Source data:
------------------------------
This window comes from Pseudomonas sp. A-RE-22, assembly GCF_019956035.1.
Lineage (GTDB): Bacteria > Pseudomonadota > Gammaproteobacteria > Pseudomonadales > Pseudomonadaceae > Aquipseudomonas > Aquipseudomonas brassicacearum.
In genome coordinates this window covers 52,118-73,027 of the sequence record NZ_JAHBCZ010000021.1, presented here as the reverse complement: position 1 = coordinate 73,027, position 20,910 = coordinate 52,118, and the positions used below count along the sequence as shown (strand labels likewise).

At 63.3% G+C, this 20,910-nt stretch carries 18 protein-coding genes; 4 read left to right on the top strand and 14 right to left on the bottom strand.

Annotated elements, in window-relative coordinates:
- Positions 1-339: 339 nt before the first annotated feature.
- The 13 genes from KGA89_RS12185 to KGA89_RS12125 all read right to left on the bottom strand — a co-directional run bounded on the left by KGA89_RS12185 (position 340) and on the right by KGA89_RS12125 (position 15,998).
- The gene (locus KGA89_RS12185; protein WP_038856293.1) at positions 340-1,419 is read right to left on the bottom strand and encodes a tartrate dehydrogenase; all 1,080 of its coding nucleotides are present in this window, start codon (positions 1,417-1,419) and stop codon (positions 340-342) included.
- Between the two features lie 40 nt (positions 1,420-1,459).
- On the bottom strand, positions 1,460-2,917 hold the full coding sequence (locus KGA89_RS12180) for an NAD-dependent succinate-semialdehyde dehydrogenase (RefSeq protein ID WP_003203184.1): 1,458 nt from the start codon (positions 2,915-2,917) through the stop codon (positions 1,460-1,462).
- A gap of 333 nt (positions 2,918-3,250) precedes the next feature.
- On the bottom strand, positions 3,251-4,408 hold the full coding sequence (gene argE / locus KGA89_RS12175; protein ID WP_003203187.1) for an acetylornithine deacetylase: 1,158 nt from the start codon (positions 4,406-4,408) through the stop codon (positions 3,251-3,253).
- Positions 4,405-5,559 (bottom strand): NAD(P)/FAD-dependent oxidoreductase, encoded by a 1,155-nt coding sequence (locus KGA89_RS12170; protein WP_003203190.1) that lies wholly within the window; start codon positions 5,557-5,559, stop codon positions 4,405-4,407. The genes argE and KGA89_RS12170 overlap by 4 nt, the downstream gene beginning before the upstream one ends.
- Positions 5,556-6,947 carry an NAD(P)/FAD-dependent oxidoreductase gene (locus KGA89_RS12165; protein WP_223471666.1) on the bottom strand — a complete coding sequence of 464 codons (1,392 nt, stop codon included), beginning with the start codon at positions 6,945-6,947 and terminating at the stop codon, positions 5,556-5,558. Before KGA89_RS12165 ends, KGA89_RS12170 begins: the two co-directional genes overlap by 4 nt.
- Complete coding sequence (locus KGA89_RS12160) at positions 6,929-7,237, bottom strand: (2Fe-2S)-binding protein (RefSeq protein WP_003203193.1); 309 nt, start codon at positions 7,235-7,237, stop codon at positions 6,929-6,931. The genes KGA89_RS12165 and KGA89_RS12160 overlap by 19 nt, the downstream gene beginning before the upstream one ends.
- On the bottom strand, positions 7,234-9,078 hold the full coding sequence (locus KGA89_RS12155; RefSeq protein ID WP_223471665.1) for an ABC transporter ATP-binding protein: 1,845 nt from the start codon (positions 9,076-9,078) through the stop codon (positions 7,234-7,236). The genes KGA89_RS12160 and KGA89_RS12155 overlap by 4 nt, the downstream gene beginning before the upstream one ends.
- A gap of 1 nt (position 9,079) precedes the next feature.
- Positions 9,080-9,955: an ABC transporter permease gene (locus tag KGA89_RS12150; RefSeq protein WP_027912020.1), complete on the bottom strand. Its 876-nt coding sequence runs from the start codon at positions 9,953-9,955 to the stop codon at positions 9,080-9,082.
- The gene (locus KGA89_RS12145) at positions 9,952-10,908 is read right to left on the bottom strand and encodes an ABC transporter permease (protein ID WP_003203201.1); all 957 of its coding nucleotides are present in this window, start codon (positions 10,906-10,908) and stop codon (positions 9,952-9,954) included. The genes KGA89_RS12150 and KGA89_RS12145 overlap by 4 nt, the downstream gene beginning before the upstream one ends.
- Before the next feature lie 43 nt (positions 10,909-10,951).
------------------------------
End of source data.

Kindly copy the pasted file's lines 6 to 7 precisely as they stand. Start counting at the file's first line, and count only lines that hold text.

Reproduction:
- Positions 1-339: 339 nt before the first annotated feature.
- The 13 genes from KGA89_RS12185 to KGA89_RS12125 all read right to left on the bottom strand — a co-directional run bounded on the left by KGA89_RS12185 (position 340) and on the right by KGA89_RS12125 (position 15,998).